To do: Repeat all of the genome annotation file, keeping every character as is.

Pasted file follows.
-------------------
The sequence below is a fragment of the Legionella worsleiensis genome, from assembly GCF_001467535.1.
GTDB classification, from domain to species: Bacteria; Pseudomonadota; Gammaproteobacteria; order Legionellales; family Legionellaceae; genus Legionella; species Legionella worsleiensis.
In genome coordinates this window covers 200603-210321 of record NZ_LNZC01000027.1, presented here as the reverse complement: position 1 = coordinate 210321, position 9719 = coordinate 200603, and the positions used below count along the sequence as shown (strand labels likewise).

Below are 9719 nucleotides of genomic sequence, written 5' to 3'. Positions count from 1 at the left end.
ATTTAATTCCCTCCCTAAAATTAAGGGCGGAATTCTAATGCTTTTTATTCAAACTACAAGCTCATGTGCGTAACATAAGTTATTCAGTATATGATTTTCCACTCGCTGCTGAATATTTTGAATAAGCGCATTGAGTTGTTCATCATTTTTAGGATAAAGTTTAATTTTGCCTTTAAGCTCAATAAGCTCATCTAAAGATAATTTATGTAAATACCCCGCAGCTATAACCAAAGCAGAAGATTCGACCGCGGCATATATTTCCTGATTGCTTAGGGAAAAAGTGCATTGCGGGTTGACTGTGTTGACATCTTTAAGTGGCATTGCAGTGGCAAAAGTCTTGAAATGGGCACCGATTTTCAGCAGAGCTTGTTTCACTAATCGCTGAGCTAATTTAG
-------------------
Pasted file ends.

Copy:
The sequence below is a fragment of the Legionella worsleiensis genome, from assembly GCF_001467535.1.
GTDB classification, from domain to species: Bacteria; Pseudomonadota; Gammaproteobacteria; order Legionellales; family Legionellaceae; genus Legionella; species Legionella worsleiensis.
In genome coordinates this window covers 200603-210321 of record NZ_LNZC01000027.1, presented here as the reverse complement: position 1 = coordinate 210321, position 9719 = coordinate 200603, and the positions used below count along the sequence as shown (strand labels likewise).

Below are 9719 nucleotides of genomic sequence, written 5' to 3'. Positions count from 1 at the left end.
ATTTAATTCCCTCCCTAAAATTAAGGGCGGAATTCTAATGCTTTTTATTCAAACTACAAGCTCATGTGCGTAACATAAGTTATTCAGTATATGATTTTCCACTCGCTGCTGAATATTTTGAATAAGCGCATTGAGTTGTTCATCATTTTTAGGATAAAGTTTAATTTTGCCTTTAAGCTCAATAAGCTCATCTAAAGATAATTTATGTAAATACCCCGCAGCTATAACCAAAGCAGAAGATTCGACCGCGGCATATATTTCCTGATTGCTTAGGGAAAAAGTGCATTGCGGGTTGACTGTGTTGACATCTTTAAGTGGCATTGCAGTGGCAAAAGTCTTGAAATGGGCACCGATTTTCAGCAGAGCTTGTTTCACTAATCGCTGAGCTAATTTAG